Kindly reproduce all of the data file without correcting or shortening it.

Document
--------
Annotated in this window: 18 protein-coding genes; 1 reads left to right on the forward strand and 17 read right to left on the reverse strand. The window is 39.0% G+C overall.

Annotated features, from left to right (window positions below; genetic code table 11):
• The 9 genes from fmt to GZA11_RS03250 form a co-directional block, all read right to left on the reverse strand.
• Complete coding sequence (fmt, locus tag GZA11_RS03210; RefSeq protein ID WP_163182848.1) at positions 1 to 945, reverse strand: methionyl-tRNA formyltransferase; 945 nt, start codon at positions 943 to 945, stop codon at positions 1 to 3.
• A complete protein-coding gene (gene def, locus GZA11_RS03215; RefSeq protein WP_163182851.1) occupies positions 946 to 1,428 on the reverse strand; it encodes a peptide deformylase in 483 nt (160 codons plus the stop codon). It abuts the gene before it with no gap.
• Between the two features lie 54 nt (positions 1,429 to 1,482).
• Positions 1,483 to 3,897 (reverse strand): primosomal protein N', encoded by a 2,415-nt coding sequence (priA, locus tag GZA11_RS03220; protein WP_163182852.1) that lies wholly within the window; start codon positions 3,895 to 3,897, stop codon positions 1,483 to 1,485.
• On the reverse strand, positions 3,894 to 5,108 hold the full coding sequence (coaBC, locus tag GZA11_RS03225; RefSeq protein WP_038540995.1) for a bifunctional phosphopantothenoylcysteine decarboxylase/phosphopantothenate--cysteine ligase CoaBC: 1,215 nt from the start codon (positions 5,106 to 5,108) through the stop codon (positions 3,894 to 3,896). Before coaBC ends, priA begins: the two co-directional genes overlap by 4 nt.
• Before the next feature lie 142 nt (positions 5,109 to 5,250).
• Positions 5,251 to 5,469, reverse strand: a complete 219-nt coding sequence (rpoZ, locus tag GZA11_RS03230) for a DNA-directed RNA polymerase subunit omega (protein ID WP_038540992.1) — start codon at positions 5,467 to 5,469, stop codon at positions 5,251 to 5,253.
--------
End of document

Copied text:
Annotated in this window: 18 protein-coding genes; 1 reads left to right on the forward strand and 17 read right to left on the reverse strand. The window is 39.0% G+C overall.

Annotated features, from left to right (window positions below; genetic code table 11):
• The 9 genes from fmt to GZA11_RS03250 form a co-directional block, all read right to left on the reverse strand.
• Complete coding sequence (fmt, locus tag GZA11_RS03210; RefSeq protein ID WP_163182848.1) at positions 1 to 945, reverse strand: methionyl-tRNA formyltransferase; 945 nt, start codon at positions 943 to 945, stop codon at positions 1 to 3.
• A complete protein-coding gene (gene def, locus GZA11_RS03215; RefSeq protein WP_163182851.1) occupies positions 946 to 1,428 on the reverse strand; it encodes a peptide deformylase in 483 nt (160 codons plus the stop codon). It abuts the gene before it with no gap.
• Between the two features lie 54 nt (positions 1,429 to 1,482).
• Positions 1,483 to 3,897 (reverse strand): primosomal protein N', encoded by a 2,415-nt coding sequence (priA, locus tag GZA11_RS03220; protein WP_163182852.1) that lies wholly within the window; start codon positions 3,895 to 3,897, stop codon positions 1,483 to 1,485.
• On the reverse strand, positions 3,894 to 5,108 hold the full coding sequence (coaBC, locus tag GZA11_RS03225; RefSeq protein WP_038540995.1) for a bifunctional phosphopantothenoylcysteine decarboxylase/phosphopantothenate--cysteine ligase CoaBC: 1,215 nt from the start codon (positions 5,106 to 5,108) through the stop codon (positions 3,894 to 3,896). Before coaBC ends, priA begins: the two co-directional genes overlap by 4 nt.
• Before the next feature lie 142 nt (positions 5,109 to 5,250).
• Positions 5,251 to 5,469, reverse strand: a complete 219-nt coding sequence (rpoZ, locus tag GZA11_RS03230) for a DNA-directed RNA polymerase subunit omega (protein ID WP_038540992.1) — start codon at positions 5,467 to 5,469, stop codon at positions 5,251 to 5,253.